Coulton’s Bakery, Windmill Avenue
In 1901, Thomas Coulton (1870 – 1936) had a small grocery shop at 22 Wigan Road with a bakery at the rear owned by William Fryer. Thomas had served his apprenticeship with Ainsdale baker Robert T. Duerden but had been born in Halsall/Rufford.
The bakery was taken over by Thomas Coulton and the new factory was built in 1903 on Windmill Avenue. By 1911, Coulton, the Managing Director of the bakery, had moved his family into the large family home Blairgowrie, Ruff Lane, later to become the Nurses Home.
Thomas travelled to the United States in the early 1920s to look at the mechanical processes used there in bakeries and his son Wilfred also travelled to North America in the 1920s as the Bakery Manager visiting factories in the Chicago area. Wilfred is recorded as travelling to the USA quite a few times in the early 1920s. On one journey he appears to have travelled with a Mr Warburton.
Bakery factories in Canada were visited by Wilfred in 1921, the Harrison Wholesale Bread Baker factory in Montreal, and the Ideal Bread Company in Toronto, Ontario.
The Ormskirk Bakery business thrived and modern methods of production were brought into the factory. Local deliveries, domestic and commercial, meant that the Coulton Vans became familiar sights around the area, with the business expanding to a factory in the Southport area, where Thomas Coulton lived in the later years of his life.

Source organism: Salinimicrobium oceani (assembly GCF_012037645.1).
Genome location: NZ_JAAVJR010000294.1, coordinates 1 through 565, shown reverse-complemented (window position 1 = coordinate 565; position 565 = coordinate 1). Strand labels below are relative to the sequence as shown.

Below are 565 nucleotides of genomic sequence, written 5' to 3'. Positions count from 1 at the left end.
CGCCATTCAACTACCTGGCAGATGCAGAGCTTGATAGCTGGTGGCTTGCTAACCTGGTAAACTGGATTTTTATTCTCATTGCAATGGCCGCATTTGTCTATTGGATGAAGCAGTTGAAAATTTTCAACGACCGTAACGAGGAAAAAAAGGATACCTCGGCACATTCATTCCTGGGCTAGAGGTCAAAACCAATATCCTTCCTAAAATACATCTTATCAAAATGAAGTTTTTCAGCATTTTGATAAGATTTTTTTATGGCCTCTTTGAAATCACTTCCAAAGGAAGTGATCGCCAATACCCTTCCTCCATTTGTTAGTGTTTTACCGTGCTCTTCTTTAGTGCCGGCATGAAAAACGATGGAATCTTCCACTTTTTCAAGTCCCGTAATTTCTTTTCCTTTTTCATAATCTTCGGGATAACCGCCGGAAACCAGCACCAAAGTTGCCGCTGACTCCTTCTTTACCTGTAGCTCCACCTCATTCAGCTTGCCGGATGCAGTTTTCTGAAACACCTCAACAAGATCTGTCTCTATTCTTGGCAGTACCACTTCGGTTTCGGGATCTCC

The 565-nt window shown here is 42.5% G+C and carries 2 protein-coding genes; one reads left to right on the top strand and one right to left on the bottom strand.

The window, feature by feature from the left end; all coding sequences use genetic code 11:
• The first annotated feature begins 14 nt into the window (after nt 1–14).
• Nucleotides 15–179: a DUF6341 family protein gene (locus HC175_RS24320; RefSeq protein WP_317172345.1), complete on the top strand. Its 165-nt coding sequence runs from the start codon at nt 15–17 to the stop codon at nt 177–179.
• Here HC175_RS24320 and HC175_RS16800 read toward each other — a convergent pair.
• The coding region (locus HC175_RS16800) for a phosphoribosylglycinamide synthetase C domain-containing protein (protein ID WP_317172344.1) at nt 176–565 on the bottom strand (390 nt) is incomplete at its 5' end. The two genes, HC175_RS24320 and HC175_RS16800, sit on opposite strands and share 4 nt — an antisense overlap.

Thomas Coulton took a keen interest in local civic matters and he sat on several committees at the Workhouse in Wigan Road during the 1920s.
If you have any of your own stories relating to Coulton’s Bakery or any of the other businesses in the town we would love to hear them, so get in touch with us here.
The Iron Horse
The Railway reached Ormskirk in the 1840s and with its arrival a whole new world of opportunity opened up for ordinary people of the town. Everyday travel to work at all destinations to Liverpool and Preston meant that people were motivated to learn new trades and skills and this meant a change in income.
The type of housing being built in the town to accommodate the professional working class and the growing number of successful tradesmen led to the building of the towns own areas of superior quality housing. Many of these large detached houses are still standing today in the St Helens Road, Ruff Lane and later Knowsley Road, areas. Southport Road was also a part of the town which saw rapid development from a road containing old cottages and a busy rope factory to a well planned modern street offering larger homes to the business people living and working in the town.
The Railway also created a demand for hotel and Inn accommodation which in turn led to the renovation and extension of several town centre hostelries. The Commercial Hotel on Railway Road became a thriving concern for travellers and there was also carriage service there for travellers wishing to visit the area on business or pleasure.